Wall Street worries could wreak havoc on markets

— -- Financial markets could be in for a wild ride Monday as they digest the meltdown of Lehman Bros., a merger of Merrill Lynch and Bank of America, and efforts to bolster American International Group.

Talks to find a buyer for Lehman apparently stalled Sunday as Bank of America and Barclays Bank walked away from negotiations. Its most likely fate: liquidation.

Futures on the Dow Jones industrial average fell 306 points Sunday. As Asian markets opened today, stocks and the dollar fell, and gold and U.S. Treasury bonds rose as investors sought safety.

Bankruptcy at Lehman could disrupt or freeze some of the billions of dollars in financial transactions it was involved in, spreading financial pain around the world.

The International Swaps and Derivatives Association arranged an emergency trading session among members Sunday to sort out contracts that had Lehman as a counterparty.

Lehman account holders would be protected up to $500,000.

Talks to buy Lehman apparently collapsed because the government refused to guarantee buyers against losses from Lehman's extensive holdings of mortgage-backed securities.

Government officials said the situation did not present the same sort of crisis as the mid-March meltdown of Bear Stearns, when the Fed late on a Sunday evening agreed to make a $30 billion loan to facilitate the sale of that investment bank to JPMorgan Chase.

A Lehman bankruptcy would be the largest financial collapse since 1990, when investment bank Drexel Burnham Lambert failed.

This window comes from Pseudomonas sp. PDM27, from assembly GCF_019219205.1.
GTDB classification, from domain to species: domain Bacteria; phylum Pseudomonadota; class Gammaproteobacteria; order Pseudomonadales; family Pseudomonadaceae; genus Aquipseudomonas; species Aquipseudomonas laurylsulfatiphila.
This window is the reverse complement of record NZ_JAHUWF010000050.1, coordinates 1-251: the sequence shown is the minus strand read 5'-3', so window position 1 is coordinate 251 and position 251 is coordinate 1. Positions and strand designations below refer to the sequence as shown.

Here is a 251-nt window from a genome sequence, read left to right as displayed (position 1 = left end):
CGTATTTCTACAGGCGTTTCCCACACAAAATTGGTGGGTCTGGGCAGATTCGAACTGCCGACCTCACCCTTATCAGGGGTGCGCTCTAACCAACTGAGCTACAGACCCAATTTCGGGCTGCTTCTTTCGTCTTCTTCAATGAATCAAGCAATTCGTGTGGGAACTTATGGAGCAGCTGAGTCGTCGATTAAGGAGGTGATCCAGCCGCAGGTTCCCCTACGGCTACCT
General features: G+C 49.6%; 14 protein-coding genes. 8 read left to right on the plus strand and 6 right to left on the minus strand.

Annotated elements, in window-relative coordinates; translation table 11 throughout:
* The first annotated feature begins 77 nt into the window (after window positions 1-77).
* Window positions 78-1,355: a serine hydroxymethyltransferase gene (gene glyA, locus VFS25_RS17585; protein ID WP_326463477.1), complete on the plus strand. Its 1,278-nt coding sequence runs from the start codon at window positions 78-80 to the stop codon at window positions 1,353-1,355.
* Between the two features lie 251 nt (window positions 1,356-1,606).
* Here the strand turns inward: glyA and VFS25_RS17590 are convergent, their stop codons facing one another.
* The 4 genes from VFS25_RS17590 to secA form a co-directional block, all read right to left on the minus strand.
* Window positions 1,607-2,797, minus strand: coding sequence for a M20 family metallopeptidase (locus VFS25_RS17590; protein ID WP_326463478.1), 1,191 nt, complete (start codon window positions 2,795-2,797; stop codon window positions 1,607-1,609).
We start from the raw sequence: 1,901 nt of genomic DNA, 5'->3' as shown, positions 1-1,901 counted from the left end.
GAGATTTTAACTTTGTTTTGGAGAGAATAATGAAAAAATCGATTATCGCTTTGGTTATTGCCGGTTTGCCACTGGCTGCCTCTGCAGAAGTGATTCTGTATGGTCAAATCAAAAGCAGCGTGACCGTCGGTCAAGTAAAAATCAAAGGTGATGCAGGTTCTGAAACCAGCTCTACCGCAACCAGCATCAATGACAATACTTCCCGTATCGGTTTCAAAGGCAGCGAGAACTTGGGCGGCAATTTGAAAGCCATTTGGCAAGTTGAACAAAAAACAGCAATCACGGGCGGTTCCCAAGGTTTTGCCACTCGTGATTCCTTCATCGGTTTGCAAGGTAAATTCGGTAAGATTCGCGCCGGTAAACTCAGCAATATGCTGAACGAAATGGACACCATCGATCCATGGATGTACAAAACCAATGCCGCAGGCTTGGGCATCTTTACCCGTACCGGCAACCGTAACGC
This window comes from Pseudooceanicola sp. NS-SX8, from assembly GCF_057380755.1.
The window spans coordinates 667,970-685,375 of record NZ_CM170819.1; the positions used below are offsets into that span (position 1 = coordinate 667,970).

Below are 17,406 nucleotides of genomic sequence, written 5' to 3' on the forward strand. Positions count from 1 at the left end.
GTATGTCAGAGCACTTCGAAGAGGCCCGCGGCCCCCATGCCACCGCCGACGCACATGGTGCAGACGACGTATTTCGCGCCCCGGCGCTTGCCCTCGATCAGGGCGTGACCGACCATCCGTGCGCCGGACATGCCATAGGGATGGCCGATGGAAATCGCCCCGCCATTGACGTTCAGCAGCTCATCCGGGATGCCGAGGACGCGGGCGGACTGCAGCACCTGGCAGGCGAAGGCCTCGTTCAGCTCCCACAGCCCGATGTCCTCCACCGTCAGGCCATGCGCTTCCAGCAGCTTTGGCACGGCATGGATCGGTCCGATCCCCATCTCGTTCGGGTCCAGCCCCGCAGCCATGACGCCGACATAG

The Fed and Treasury have backed several measures aimed to buy time for the economy to recover and lessen pressure on financial firms, including an economic stimulus bill and legislation to calm the mortgage market.

To ease market concerns, the Fed may expand its emergency lending facilities to provide some stability to the markets. U.S and foreign banks were working on a plan to create a $100 billion fund to lend to troubled financial firms, according to the AP.

The Fed late Sunday announced several moves aimed at reassuring markets To address what he called "potential market vulnerabilities in the wake of an unwinding of a major financial institution," Federal Reserve Board Chairman Ben Bernanke announced a series of initiatives. First, the Fed is expanding the collateral that investment banks can use for loans from the Fed to include stocks. Next, the Fed is temporarily allowing banks to do a collateralized loan with its own brokerage.

The Fed will also increase the frequency of auctions under one of its lending facilities to weekly, from every two weeks. The total amount of money made available will increase to $200 billion from $175 billion.

Bank of America agreed to buy Merrill Lynch, the nation's largest brokerage, for $44 billion, or $29 a share, the The Wall Street Journal reported on its website.

The Journal also reported that AIG is trying to raise money to cushion its losses. The insurer is expected to announce a reorganization today.